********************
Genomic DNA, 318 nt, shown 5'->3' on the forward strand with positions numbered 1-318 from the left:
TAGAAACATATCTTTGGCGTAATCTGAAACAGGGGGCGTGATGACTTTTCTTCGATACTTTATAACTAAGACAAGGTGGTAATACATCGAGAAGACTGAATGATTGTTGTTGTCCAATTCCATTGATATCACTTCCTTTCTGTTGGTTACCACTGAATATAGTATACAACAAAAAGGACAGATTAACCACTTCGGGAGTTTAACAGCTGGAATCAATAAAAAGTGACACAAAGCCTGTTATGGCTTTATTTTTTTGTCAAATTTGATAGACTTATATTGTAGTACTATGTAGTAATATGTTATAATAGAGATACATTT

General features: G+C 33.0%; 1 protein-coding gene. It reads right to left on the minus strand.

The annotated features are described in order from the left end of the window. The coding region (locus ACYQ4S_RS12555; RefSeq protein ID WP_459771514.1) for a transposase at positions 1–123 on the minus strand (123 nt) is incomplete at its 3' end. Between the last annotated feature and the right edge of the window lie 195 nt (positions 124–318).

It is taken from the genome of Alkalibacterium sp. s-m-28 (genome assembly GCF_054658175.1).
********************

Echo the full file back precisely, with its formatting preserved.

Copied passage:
Genomic DNA, 318 nt, shown 5'->3' on the forward strand with positions numbered 1-318 from the left:
TAGAAACATATCTTTGGCGTAATCTGAAACAGGGGGCGTGATGACTTTTCTTCGATACTTTATAACTAAGACAAGGTGGTAATACATCGAGAAGACTGAATGATTGTTGTTGTCCAATTCCATTGATATCACTTCCTTTCTGTTGGTTACCACTGAATATAGTATACAACAAAAAGGACAGATTAACCACTTCGGGAGTTTAACAGCTGGAATCAATAAAAAGTGACACAAAGCCTGTTATGGCTTTATTTTTTTGTCAAATTTGATAGACTTATATTGTAGTACTATGTAGTAATATGTTATAATAGAGATACATTT

General features: G+C 33.0%; 1 protein-coding gene. It reads right to left on the minus strand.

The annotated features are described in order from the left end of the window. The coding region (locus ACYQ4S_RS12555; RefSeq protein ID WP_459771514.1) for a transposase at positions 1–123 on the minus strand (123 nt) is incomplete at its 3' end. Between the last annotated feature and the right edge of the window lie 195 nt (positions 124–318).

It is taken from the genome of Alkalibacterium sp. s-m-28 (genome assembly GCF_054658175.1).